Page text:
Researchers have reported some of the first evidence that chimpanzee youngsters in the wild may tend to play differently depending on their sex, just as human children around the world do. Although both young male and female chimpanzees play with sticks, females do so more often, and they occasionally treat them like mother chimpanzees caring for their infants, according to a study in the December 21st issue of Current Biology, a Cell Press publication.Chimps are a very social group. I consider them to be intelligent creatures: people, basically. Certainly there are many similarities when in the plains rather than the forests between their culture and society and some of the tribes in New Guinea. That's not to say that the New Guinea tribes are sub-human; it's to say that chimps are people too, as much people as I am.
The findings suggest that the consistently greater tendency, across all cultures, for girls to play more with dolls than boys do is not just a result of sex-stereotyped socialization, the researchers say, but rather comes partly from "biological predilections."
"This is the first evidence of an animal species in the wild in which object play differs between males and females," said Richard Wrangham of Harvard University.
Earlier studies of captive monkeys had also suggested a biological influence on toy choice. When juvenile monkeys are offered sex-stereotyped human toys, females gravitate toward dolls, whereas males are more apt to play with "boys' toys" such as trucks.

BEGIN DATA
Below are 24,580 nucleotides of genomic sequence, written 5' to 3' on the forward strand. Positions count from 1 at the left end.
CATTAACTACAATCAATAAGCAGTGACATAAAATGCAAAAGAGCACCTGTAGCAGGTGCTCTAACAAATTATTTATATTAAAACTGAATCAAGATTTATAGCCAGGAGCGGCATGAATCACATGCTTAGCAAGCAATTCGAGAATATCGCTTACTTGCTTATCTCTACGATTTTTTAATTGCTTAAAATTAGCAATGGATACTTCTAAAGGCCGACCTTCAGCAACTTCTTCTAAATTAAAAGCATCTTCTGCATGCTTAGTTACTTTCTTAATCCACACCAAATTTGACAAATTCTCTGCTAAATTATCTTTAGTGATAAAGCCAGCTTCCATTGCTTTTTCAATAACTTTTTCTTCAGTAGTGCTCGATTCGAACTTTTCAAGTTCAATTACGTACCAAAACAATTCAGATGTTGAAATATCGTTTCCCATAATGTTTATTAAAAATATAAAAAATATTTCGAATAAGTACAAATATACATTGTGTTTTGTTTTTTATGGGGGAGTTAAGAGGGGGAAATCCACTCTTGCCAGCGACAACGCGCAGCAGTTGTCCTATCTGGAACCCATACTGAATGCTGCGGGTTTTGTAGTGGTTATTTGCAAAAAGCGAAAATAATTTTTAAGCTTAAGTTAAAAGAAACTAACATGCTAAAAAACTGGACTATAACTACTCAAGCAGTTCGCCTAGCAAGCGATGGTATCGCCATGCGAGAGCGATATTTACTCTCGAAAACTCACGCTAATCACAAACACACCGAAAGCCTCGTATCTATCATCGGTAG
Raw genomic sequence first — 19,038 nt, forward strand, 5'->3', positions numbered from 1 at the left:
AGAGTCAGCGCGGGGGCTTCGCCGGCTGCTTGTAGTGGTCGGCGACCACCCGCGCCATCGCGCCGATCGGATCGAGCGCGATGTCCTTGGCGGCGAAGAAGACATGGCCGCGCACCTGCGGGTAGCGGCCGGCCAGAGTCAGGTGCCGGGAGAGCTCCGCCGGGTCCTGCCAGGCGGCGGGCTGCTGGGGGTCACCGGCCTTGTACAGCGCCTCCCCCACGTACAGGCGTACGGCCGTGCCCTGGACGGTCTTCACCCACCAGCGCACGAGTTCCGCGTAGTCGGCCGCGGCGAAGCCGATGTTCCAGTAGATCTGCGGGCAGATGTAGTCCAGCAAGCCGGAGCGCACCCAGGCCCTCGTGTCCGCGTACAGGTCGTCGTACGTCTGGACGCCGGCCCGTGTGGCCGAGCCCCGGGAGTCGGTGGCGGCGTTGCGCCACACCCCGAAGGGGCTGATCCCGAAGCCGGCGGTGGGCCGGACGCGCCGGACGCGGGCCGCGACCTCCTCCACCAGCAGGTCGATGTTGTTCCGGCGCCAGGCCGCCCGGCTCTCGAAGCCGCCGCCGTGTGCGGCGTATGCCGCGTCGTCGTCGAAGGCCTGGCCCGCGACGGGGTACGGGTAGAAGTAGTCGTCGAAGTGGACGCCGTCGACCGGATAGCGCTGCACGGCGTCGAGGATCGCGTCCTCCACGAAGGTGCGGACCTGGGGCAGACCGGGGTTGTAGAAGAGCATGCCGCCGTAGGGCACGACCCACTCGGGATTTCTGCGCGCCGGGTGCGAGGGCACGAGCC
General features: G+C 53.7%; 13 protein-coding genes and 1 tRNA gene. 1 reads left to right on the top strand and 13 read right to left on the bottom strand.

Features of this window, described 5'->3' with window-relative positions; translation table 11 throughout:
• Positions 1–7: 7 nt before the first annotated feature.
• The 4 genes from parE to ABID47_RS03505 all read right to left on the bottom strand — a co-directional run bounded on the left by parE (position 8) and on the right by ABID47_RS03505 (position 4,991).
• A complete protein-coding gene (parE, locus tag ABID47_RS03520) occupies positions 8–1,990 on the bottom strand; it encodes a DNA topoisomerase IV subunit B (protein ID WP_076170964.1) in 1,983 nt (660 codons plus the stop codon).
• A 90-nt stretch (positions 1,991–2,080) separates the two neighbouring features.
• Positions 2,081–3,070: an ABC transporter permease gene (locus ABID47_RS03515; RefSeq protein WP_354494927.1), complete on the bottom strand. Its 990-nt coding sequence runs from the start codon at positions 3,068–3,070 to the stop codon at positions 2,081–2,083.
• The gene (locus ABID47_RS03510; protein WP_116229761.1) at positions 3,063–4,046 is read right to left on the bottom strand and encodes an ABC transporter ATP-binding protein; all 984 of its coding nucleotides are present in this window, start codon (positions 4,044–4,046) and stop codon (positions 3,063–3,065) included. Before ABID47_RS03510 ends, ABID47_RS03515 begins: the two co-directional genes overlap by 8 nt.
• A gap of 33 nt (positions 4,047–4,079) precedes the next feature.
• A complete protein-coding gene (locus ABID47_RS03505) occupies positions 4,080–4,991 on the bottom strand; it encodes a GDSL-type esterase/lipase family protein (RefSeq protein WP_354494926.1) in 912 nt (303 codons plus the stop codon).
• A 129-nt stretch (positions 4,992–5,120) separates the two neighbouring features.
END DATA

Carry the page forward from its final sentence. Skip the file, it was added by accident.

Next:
The new observations come from 14 years of observation of the Kanyawara chimpanzee community in Kibale National Park, Uganda.
Apart from the Sentinelli, they are as close as we can get to what much of human society must have been like for the majority of our low-tech history. They're not my brothers and sisters: but they are distant and slightly dim cousins.
So in view of this similarity I can't say for certain that this behaviour isn't at least affected by socialisation. I'm pretty sure it's not, that it's instinctive. But I consider that the similar behaviour exhibited by Vervet monkeys is more convincing. And that the fact that the same pattern is shown by a number of related species, sometimes very distantly related, is more convincing still. It's part of who we are, not something we're taught or (if you'll pardon the expression) ape in imitation of our peers.